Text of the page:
# Expected number of pairs with Hamming distance $d$ for a sample of $k$ random bit strings of length $n$

Say we were to uniformly sample $$k$$ times from a bit string with length $$n$$. What is the expected number of pairs with a Hamming distance $$d$$? In the limit of Hamming distance 0, I realize this becomes a birthday collision problem, but I am interested in the general case.

For example, say we generate 1000 random 10-bit strings, what is the expected number of strings with a Hamming distance of 3?

I found several related posts: Probability that a set of 'N' random binary strings are all at least a certain Hamming distance 'k' apart , birthday problem near misses , and Average number of strings with edit distance exactly 2 but I could not quite make the additional leap to answer my similar but not exactly the same question.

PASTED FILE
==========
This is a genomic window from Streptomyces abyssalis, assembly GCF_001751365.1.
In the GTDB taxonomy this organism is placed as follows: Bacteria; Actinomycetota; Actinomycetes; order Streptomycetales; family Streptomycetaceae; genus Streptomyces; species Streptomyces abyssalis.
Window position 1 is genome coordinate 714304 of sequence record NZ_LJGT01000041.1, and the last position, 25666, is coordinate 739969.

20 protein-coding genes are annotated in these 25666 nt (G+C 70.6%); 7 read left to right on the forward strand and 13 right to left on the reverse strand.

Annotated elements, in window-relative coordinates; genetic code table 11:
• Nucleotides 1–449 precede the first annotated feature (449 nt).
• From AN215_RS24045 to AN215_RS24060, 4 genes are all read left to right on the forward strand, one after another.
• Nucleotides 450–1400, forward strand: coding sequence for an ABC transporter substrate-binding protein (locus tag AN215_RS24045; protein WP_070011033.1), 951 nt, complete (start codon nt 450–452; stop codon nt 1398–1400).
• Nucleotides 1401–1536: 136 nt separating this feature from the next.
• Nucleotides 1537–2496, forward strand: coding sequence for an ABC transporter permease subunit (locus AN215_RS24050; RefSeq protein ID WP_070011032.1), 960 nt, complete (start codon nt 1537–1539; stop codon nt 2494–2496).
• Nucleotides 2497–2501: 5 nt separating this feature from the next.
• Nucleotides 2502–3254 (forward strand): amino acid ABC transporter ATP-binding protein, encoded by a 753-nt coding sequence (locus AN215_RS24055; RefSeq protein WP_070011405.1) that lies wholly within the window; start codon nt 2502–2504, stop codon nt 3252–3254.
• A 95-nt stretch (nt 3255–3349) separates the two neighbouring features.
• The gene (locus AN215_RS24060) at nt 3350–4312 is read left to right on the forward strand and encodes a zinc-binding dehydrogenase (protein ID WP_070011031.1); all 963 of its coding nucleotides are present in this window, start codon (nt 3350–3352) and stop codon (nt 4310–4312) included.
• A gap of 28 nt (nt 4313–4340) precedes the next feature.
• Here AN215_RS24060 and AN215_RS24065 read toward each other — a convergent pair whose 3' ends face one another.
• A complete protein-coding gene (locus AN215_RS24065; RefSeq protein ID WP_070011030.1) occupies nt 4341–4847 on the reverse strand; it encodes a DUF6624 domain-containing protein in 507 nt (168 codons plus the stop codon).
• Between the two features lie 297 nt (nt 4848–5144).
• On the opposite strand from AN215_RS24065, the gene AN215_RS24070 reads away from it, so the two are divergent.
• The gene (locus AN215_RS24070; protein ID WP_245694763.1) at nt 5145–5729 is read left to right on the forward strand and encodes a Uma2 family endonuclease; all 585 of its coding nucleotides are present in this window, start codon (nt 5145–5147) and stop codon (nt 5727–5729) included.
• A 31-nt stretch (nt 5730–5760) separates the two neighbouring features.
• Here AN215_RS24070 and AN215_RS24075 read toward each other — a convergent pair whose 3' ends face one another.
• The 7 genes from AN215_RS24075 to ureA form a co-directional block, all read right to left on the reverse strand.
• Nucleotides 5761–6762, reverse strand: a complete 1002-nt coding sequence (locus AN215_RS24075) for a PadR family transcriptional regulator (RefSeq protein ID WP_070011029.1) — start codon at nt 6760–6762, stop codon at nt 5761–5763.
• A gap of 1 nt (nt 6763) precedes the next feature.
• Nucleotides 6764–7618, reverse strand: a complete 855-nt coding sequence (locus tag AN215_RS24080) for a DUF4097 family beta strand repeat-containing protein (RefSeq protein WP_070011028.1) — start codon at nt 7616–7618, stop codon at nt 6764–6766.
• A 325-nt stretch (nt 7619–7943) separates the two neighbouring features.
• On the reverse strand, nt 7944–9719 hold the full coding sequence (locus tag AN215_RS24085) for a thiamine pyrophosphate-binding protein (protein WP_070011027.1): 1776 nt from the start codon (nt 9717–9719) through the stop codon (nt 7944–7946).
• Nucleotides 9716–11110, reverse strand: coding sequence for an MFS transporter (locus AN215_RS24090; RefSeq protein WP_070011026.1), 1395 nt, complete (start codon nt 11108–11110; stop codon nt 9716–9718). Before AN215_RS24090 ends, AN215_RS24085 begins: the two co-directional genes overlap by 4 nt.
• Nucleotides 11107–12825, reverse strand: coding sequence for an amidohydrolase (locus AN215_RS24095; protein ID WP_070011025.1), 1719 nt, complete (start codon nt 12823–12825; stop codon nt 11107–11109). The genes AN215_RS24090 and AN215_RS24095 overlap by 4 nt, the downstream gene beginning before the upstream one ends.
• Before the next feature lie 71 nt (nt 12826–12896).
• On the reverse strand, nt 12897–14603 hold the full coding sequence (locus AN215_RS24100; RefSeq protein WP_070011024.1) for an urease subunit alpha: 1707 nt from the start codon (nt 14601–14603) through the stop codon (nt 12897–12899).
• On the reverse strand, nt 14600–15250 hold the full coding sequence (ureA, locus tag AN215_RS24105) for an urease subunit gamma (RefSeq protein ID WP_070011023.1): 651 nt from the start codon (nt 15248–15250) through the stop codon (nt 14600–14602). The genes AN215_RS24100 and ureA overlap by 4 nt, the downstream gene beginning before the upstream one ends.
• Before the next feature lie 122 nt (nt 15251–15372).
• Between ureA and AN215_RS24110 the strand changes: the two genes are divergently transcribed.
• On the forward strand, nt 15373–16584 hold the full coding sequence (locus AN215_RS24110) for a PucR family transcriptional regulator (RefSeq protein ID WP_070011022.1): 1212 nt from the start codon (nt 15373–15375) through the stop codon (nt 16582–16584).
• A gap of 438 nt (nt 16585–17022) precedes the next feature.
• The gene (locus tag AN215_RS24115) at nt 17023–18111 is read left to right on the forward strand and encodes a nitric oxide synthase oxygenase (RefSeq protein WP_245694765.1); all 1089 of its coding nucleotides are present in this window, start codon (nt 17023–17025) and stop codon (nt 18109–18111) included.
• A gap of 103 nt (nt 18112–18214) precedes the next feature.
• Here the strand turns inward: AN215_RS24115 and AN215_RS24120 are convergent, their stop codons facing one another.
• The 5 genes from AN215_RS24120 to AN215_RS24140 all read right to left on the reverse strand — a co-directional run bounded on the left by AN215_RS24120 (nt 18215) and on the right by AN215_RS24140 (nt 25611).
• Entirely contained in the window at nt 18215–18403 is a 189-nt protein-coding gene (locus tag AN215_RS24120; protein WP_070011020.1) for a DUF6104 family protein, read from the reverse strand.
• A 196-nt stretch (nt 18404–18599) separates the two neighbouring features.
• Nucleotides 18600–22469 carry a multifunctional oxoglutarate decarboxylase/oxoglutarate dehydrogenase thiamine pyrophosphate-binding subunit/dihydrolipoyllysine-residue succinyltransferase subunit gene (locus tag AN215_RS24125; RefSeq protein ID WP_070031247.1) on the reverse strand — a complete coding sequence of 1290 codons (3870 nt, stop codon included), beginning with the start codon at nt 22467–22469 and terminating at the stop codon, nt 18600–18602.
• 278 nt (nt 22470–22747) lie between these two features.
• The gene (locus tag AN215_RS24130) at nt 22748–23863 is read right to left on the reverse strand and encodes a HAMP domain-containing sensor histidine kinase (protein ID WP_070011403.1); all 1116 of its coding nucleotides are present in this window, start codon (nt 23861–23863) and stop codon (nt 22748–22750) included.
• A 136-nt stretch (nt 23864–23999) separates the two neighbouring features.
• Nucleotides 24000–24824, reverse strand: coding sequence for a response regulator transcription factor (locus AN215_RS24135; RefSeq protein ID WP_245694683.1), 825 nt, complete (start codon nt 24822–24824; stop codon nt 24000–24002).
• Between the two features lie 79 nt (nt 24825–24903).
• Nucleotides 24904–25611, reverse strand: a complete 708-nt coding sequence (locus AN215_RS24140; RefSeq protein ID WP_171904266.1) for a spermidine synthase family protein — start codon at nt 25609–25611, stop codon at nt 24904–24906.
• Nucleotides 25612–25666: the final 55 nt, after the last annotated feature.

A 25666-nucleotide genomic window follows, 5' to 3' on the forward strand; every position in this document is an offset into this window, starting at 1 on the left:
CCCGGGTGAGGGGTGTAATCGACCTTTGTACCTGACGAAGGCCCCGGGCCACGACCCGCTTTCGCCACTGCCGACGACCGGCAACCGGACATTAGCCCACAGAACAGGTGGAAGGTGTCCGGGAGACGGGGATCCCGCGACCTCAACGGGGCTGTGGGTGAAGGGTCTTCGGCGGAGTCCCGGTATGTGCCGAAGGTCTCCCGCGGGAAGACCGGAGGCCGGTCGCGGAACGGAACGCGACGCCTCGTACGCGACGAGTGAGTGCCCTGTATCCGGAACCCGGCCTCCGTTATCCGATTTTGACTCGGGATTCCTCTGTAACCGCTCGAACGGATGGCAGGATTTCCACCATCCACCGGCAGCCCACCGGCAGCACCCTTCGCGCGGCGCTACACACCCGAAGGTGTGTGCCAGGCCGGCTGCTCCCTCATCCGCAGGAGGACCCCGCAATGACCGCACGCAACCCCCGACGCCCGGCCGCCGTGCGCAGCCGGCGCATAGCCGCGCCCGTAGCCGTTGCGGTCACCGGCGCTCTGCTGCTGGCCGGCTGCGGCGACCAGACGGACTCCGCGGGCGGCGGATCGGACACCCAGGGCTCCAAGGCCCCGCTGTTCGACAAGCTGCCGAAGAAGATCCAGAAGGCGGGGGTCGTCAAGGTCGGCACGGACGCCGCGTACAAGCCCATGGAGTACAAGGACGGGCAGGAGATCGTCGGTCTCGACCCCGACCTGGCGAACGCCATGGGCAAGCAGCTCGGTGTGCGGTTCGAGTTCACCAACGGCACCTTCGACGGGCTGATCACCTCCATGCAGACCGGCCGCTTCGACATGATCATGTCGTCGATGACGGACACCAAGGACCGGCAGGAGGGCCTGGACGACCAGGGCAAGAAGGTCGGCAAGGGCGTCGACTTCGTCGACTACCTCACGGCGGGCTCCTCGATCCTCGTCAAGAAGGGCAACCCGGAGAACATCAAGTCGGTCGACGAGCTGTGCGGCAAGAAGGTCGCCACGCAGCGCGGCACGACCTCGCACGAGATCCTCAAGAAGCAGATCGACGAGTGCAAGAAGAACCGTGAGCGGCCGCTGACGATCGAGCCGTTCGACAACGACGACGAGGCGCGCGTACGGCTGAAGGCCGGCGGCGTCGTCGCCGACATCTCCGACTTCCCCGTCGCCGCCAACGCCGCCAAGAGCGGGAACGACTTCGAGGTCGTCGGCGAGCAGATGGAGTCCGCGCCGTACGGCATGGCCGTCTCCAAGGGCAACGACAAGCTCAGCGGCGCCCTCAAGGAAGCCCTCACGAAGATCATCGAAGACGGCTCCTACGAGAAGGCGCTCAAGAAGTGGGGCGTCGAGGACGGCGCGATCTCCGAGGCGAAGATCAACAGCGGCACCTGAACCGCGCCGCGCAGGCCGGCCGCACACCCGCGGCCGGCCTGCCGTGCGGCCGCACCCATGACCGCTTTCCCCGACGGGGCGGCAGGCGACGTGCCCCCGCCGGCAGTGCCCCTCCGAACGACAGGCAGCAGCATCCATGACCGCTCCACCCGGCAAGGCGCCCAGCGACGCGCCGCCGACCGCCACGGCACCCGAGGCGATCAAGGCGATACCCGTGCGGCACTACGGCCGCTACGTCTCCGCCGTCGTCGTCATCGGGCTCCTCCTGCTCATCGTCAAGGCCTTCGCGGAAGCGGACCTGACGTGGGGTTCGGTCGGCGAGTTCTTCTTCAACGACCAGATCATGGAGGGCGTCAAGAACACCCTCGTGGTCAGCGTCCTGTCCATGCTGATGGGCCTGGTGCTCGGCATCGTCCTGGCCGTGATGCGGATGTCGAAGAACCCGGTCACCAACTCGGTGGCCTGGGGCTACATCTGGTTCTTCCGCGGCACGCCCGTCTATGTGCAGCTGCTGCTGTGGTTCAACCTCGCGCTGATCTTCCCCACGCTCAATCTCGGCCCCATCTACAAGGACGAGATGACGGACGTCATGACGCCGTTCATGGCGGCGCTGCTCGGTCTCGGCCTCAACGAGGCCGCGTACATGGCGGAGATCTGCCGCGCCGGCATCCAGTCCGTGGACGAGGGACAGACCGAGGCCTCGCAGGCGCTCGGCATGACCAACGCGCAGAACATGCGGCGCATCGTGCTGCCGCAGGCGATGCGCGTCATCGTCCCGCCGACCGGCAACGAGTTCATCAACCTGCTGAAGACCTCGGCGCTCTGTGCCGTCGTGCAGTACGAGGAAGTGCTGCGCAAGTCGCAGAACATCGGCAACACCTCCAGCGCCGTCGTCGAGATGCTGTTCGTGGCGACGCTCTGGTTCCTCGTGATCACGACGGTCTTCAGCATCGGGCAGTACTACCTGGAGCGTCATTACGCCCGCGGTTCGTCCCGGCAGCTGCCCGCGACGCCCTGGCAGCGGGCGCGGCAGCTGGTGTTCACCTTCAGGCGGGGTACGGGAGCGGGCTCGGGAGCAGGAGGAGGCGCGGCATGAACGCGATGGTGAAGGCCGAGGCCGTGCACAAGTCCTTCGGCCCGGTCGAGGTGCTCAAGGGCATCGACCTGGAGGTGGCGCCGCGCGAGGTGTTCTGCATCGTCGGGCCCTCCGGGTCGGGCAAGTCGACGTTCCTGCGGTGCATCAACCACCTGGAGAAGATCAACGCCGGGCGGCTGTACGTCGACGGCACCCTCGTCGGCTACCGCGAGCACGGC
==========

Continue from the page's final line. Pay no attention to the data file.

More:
• The question, as you have it worded right now, does not make sense to me. Maybe you meant to ask, "What is the expected number of pairs of sampled strings whose distance is $d$?". Is that a fair interpretation? May 12, 2022 at 16:38
• Hi, yes that is what I mean. Thanks for clarifying it May 13, 2022 at 7:45

Actually this seems quite easy

Let $$A^d_{i,j}$$ be the event that two strings $$s_i$$ $$s_j$$ have distance $$d$$. Then, if both $$s_i,s_j$$ are random, we have $$P(A^d_{i,j})= \binom{n}{d} 2^{-n}$$

Then, if we sample $$k$$ random strings, the expected number of pairs with such distance is

$$\frac{k(k-1)}{2} \binom{n}{d} 2^{-n}$$

• Perfect, thank you very much. That makes total sense! May 13, 2022 at 13:50

The probability that a pair of strings has Hamming distance $$d$$ follows a binomial distribution: $$P(X=d)=\binom{n}{d}(1/2)^d (1/2)^{n-d} = \frac{1}{2^n}\binom{n}{d}$$
Then, this probability is multiplied by the total number of pairings that can be made in a set of $$k$$ items. This can be found from the series: $$(k-1) + (k-2) + ... (k-(k-1))$$ which reduces to $$\frac{k(k-1)}{2}$$